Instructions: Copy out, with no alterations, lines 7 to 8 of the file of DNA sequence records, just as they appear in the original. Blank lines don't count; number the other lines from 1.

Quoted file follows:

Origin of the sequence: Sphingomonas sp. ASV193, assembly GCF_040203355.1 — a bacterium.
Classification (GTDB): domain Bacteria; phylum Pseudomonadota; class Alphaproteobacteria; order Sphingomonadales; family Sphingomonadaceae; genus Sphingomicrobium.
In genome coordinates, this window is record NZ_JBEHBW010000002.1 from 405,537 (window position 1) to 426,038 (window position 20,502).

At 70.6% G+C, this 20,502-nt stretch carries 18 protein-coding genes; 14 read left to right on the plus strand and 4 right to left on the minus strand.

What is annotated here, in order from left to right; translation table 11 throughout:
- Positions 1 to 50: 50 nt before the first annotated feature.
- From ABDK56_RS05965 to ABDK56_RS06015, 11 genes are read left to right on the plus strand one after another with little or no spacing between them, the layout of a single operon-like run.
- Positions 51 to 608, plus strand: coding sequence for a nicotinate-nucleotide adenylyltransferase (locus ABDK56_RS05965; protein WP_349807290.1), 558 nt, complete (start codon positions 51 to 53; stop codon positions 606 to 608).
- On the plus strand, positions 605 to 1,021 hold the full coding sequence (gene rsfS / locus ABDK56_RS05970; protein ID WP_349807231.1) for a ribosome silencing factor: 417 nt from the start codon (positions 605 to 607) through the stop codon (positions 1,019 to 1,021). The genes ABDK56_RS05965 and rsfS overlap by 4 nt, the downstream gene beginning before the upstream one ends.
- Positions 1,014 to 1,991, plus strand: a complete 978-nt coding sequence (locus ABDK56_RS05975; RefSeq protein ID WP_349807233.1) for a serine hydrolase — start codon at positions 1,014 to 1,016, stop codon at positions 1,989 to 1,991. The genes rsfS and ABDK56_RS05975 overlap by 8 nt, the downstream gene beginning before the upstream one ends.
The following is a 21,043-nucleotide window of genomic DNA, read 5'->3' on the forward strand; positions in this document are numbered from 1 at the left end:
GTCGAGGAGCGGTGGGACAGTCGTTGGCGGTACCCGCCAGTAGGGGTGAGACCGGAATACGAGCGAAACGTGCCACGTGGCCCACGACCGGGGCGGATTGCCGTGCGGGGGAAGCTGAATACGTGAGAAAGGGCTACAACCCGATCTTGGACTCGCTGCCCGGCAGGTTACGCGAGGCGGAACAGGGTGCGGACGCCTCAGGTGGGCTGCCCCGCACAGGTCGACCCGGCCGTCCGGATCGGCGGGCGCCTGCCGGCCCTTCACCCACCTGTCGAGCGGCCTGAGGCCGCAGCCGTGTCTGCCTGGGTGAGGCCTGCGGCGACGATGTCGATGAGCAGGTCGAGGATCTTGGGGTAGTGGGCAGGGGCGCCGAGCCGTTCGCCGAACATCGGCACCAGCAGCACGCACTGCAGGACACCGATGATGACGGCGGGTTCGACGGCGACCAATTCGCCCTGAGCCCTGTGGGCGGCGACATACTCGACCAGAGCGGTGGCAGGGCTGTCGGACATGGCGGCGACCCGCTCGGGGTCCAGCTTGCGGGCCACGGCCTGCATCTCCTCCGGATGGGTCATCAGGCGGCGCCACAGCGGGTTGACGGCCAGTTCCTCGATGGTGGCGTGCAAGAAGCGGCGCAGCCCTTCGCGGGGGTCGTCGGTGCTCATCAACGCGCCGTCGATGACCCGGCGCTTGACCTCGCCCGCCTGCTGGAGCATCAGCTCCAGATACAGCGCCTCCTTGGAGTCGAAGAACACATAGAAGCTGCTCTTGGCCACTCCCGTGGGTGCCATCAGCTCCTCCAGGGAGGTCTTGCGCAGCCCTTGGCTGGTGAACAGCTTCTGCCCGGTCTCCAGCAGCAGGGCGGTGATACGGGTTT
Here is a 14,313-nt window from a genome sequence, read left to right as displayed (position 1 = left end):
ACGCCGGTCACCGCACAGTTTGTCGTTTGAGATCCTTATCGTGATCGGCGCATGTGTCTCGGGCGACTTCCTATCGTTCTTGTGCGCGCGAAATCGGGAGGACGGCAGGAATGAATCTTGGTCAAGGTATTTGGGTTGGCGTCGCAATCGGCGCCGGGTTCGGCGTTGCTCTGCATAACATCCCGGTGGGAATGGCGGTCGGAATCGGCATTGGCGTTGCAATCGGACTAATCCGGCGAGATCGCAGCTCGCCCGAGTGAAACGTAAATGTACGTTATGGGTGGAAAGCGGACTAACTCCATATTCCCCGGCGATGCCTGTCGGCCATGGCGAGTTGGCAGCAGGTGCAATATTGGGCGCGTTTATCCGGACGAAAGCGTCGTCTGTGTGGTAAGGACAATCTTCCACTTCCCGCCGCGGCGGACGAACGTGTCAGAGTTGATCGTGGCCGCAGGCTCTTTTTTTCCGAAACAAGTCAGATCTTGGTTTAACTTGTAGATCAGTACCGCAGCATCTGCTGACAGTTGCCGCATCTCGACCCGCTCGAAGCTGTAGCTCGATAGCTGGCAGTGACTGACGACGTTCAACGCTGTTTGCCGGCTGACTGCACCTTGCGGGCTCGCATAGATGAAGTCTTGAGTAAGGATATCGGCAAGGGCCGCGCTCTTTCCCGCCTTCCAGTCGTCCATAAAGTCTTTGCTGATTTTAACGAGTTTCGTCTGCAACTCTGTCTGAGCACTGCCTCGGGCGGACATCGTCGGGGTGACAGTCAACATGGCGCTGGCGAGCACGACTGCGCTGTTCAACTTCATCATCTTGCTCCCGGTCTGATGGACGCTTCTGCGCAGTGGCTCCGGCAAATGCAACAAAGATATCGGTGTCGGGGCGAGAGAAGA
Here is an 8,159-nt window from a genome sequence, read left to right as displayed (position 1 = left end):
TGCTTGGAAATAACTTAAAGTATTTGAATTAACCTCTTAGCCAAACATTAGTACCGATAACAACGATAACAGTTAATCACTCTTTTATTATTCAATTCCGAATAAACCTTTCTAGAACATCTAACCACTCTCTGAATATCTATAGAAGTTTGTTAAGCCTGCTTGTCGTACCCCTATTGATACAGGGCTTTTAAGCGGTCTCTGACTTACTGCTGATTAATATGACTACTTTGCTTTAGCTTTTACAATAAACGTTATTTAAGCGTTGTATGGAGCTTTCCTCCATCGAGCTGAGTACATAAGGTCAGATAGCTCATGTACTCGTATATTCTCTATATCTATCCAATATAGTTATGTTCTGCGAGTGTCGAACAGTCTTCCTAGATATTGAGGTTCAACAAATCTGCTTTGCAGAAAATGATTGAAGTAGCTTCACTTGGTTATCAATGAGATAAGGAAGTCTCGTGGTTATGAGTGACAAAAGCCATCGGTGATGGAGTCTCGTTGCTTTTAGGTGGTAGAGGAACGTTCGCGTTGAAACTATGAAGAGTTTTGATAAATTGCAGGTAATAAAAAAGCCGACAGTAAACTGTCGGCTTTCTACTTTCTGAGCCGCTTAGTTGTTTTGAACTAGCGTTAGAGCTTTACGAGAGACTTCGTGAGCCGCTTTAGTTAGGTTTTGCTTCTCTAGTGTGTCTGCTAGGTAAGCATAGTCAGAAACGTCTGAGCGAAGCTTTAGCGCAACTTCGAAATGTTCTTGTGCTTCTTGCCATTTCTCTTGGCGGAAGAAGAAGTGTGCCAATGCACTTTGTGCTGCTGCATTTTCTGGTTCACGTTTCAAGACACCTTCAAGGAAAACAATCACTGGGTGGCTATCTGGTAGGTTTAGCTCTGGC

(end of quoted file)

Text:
- From ABDK56_RS05965 to ABDK56_RS06015, 11 genes are read left to right on the plus strand one after another with little or no spacing between them, the layout of a single operon-like run.
- Positions 51 to 608, plus strand: coding sequence for a nicotinate-nucleotide adenylyltransferase (locus ABDK56_RS05965; protein WP_349807290.1), 558 nt, complete (start codon positions 51 to 53; stop codon positions 606 to 608).